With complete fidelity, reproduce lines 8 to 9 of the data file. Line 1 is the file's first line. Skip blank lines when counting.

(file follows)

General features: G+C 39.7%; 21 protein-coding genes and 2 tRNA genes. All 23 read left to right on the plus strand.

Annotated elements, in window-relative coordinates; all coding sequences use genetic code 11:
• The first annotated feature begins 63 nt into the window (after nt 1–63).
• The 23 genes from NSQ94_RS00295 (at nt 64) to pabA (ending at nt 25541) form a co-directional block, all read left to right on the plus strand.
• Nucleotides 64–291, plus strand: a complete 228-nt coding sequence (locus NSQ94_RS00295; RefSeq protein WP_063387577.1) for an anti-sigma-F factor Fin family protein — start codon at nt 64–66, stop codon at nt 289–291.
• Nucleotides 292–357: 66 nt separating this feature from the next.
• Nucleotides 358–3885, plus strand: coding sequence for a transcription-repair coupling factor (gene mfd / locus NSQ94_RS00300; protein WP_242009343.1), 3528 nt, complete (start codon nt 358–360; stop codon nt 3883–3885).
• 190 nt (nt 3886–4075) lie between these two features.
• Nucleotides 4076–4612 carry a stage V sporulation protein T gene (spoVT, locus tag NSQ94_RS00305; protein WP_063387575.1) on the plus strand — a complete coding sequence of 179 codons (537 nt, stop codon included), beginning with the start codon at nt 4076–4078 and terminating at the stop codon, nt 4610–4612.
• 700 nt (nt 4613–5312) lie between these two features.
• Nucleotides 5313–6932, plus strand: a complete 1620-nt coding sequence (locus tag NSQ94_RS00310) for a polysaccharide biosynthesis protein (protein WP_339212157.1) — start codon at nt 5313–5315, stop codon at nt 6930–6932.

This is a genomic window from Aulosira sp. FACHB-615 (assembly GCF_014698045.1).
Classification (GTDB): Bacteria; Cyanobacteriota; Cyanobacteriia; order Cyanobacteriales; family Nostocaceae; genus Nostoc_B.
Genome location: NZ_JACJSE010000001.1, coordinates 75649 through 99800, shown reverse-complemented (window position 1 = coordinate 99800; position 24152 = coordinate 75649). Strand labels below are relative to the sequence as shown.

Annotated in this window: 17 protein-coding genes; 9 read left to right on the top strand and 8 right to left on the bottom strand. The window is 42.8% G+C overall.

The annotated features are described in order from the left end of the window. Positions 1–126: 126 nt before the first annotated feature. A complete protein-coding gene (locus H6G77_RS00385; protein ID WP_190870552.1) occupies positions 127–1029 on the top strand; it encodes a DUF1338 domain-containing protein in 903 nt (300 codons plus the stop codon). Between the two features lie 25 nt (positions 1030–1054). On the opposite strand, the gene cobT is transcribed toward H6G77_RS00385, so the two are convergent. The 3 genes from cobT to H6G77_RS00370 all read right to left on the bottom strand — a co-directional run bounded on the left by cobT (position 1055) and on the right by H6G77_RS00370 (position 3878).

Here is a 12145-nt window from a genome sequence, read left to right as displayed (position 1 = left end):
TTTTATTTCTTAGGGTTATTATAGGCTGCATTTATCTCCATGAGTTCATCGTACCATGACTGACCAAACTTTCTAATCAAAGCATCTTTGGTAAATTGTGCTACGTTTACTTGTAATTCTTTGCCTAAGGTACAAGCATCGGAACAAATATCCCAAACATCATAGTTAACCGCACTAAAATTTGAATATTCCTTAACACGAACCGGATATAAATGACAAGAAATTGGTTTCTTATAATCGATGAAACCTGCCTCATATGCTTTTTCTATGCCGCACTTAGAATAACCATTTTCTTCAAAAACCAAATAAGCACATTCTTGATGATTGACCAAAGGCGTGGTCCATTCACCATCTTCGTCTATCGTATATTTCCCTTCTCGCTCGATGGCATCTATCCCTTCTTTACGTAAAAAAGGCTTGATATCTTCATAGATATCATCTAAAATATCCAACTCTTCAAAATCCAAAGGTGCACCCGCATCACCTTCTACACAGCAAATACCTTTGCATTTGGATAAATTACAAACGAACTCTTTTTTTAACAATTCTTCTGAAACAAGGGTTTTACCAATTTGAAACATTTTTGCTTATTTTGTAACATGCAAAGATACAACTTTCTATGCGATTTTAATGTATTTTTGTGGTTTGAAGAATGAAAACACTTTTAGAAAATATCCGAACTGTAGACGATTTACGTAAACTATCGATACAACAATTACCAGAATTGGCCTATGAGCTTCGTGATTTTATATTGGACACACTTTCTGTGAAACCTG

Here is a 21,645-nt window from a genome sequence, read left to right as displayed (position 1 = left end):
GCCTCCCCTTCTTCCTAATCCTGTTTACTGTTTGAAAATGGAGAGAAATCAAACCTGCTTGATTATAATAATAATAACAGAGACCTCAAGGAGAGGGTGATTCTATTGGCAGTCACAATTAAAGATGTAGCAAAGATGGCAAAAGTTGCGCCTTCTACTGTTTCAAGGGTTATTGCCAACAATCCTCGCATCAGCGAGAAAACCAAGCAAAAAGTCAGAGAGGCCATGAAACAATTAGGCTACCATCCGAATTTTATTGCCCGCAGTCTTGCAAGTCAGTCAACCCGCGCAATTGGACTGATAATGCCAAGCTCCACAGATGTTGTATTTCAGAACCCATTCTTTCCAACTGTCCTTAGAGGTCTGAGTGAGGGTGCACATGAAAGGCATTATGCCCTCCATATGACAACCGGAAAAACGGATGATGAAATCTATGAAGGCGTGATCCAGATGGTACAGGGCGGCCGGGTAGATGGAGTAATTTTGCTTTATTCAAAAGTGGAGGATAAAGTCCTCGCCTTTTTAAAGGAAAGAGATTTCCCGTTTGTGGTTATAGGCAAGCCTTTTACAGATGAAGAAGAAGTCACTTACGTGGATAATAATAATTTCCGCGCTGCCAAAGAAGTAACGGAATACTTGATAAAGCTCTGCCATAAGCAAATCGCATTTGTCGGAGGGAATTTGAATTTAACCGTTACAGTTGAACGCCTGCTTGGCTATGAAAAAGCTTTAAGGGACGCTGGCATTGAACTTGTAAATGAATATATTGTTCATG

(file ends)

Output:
• 190 nt (nt 3886–4075) lie between these two features.
• Nucleotides 4076–4612 carry a stage V sporulation protein T gene (spoVT, locus tag NSQ94_RS00305; protein WP_063387575.1) on the plus strand — a complete coding sequence of 179 codons (537 nt, stop codon included), beginning with the start codon at nt 4076–4078 and terminating at the stop codon, nt 4610–4612.